A near-pristine Bronze Age spearhead is among the artefacts we’ve uncovered during the creation of a new wildlife habitat at a site in South Cerney, Gloucestershire. The spearhead, which is over 3,000 years old, was discovered just below the soil surface, during excavations for Thames Water’s wetland project, which sits in an archaeologically rich landscape.
On the first day, almost on the first machine scrape, this beautiful spearhead appeared at the top of a Bronze Age pit. As Project Manager Alex told the press, “They’re a very rare find and exceptionally special artefacts. Believe me when I say, the preservation of this one is phenomenal.” The pit in which the spearhead was found was shallow and surrounded by a circle of stakeholes; although there is no verifiable purpose for these, they would likely have formed an above-ground structure, possibly acting as a marker for the pit.
The fieldwork identified finds and features from a range of periods including six Late Bronze Age to Early Iron Age timber-posted roundhouses, two Roman trackways, and a mix of pottery and animal bone. All of the artefacts are now being examined and catalogued at our Cirencester office, and could go on to be displayed at the town’s Corinium Museum.
Excavations in the wider area, mainly completed prior to gravel extraction at Shorncote Quarry, to the south of the wetlands site, have identified continuous and extensive human activity, from the Neolithic through to the Roman period – some 4,000 years. During those excavations, Bronze age settlement – in the form of timber posted structures – was seen throughout the area. A Romano-British farmstead was also discovered, along with associated field boundaries and agricultural activity.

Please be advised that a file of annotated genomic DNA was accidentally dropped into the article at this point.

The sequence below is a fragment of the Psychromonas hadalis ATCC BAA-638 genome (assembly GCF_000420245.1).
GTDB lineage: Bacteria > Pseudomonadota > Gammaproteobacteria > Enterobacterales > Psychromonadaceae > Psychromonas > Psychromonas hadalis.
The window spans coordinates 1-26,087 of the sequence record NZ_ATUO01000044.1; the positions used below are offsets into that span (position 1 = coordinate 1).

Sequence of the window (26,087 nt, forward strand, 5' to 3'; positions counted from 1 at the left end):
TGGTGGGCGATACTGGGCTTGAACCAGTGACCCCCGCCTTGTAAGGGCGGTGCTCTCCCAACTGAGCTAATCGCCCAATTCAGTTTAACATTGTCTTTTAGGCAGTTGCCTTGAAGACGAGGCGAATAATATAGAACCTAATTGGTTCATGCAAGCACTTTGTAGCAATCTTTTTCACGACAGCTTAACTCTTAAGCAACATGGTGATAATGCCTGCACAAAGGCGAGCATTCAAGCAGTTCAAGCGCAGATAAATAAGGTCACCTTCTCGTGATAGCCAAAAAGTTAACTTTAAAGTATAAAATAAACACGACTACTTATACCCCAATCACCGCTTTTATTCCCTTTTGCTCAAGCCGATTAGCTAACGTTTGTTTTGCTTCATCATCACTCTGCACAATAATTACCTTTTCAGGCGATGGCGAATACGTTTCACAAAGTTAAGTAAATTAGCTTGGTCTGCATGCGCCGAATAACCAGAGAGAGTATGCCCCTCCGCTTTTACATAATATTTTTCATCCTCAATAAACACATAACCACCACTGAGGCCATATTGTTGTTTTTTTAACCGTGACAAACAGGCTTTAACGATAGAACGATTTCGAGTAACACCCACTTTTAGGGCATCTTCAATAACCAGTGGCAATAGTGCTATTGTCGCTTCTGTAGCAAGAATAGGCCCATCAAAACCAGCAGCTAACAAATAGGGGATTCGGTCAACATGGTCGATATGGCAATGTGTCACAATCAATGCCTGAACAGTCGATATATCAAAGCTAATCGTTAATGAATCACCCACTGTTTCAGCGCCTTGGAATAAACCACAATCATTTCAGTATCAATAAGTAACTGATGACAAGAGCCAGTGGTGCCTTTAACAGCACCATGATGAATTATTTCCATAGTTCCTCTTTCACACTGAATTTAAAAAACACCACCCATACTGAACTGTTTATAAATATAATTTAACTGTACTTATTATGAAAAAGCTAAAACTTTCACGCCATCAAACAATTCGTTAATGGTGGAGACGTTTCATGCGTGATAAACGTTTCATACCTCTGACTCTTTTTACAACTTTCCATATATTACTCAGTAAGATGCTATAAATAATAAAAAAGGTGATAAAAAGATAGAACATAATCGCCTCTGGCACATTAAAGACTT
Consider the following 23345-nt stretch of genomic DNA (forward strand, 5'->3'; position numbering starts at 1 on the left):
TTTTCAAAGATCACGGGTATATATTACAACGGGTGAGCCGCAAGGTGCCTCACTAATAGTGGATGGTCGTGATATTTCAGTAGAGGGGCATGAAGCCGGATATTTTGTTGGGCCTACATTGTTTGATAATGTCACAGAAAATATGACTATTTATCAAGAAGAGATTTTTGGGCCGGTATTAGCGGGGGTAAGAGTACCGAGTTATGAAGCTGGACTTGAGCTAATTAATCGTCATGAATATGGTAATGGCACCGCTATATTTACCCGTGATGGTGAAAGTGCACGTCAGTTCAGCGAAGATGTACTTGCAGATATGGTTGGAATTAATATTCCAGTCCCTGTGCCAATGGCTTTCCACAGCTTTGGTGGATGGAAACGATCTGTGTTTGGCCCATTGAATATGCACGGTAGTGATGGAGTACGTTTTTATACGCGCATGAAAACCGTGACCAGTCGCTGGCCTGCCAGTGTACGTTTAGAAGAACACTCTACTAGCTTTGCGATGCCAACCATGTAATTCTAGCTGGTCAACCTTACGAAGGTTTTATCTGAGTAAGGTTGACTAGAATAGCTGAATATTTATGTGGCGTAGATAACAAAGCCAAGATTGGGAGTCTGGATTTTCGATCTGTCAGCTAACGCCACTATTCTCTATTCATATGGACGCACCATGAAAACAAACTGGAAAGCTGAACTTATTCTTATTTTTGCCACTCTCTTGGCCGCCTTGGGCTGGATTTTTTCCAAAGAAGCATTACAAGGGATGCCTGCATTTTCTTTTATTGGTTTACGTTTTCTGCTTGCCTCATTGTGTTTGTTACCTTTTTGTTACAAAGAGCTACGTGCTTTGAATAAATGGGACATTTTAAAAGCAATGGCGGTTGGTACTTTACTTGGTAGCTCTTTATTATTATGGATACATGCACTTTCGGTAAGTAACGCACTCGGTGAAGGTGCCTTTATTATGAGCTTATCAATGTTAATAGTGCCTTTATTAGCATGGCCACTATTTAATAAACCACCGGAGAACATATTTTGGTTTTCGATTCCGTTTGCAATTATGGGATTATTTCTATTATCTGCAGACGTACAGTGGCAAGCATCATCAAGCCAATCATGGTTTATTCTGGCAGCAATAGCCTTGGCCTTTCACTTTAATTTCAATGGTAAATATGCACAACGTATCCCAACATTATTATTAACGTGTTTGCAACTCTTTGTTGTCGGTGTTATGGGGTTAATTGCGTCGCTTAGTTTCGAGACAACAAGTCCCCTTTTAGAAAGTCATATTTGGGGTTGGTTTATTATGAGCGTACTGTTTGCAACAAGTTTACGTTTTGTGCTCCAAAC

Thames Water archaeologist Victoria Reeve said: “We knew we were likely to come across something, which is why we had Cotswold Archaeology on site ready to record any archaeology that was present, but we were blown away by what was actually discovered. We’re thrilled to have uncovered such interesting finds during the project.”
Work at the site is ongoing and Thames Water hope to complete it in the coming months. The new wetlands will cover about four hectares of floodplain, providing a valuable habitat for a range of wildlife including amphibians, insects, and wading and migratory birds. Thames Water has committed to increasing biodiversity by 5% across more than 250 of its sites, by 2025 – a target we’re proud to support them with.
Working together, Cotswold Archaeology and Thames Water have uncovered a string of interesting archaeological discoveries in recent years. In 2019, we recovered 26 human skeletons, thought to be around 3,000 years old, during a £14.5m waterpipe scheme in Oxfordshire. Sharon Clough, our Osteoarchaeologist, examined the remains, which are thought to be from the Iron Age and Roman periods, and believed they may have evidenced ritual and deviant burials.